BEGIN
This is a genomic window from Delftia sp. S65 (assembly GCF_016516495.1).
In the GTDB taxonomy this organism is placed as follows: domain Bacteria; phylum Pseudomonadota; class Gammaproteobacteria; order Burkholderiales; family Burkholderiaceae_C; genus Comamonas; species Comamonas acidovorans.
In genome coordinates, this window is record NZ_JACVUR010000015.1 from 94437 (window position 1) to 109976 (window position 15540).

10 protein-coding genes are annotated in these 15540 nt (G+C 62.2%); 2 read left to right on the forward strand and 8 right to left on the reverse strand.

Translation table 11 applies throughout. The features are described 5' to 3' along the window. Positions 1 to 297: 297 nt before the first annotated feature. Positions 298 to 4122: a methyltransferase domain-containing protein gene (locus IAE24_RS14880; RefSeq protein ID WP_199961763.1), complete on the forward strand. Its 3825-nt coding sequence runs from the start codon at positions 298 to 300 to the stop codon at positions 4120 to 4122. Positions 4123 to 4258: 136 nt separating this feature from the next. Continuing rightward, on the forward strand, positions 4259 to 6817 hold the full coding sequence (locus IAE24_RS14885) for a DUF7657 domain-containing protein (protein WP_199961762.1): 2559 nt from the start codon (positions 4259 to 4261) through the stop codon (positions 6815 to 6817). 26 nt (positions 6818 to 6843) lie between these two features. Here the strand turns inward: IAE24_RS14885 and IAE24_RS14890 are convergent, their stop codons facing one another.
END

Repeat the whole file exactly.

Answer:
This is a genomic window from Delftia sp. S65 (assembly GCF_016516495.1).
In the GTDB taxonomy this organism is placed as follows: domain Bacteria; phylum Pseudomonadota; class Gammaproteobacteria; order Burkholderiales; family Burkholderiaceae_C; genus Comamonas; species Comamonas acidovorans.
In genome coordinates, this window is record NZ_JACVUR010000015.1 from 94437 (window position 1) to 109976 (window position 15540).

10 protein-coding genes are annotated in these 15540 nt (G+C 62.2%); 2 read left to right on the forward strand and 8 right to left on the reverse strand.

Translation table 11 applies throughout. The features are described 5' to 3' along the window. Positions 1 to 297: 297 nt before the first annotated feature. Positions 298 to 4122: a methyltransferase domain-containing protein gene (locus IAE24_RS14880; RefSeq protein ID WP_199961763.1), complete on the forward strand. Its 3825-nt coding sequence runs from the start codon at positions 298 to 300 to the stop codon at positions 4120 to 4122. Positions 4123 to 4258: 136 nt separating this feature from the next. Continuing rightward, on the forward strand, positions 4259 to 6817 hold the full coding sequence (locus IAE24_RS14885) for a DUF7657 domain-containing protein (protein WP_199961762.1): 2559 nt from the start codon (positions 4259 to 4261) through the stop codon (positions 6815 to 6817). 26 nt (positions 6818 to 6843) lie between these two features. Here the strand turns inward: IAE24_RS14885 and IAE24_RS14890 are convergent, their stop codons facing one another.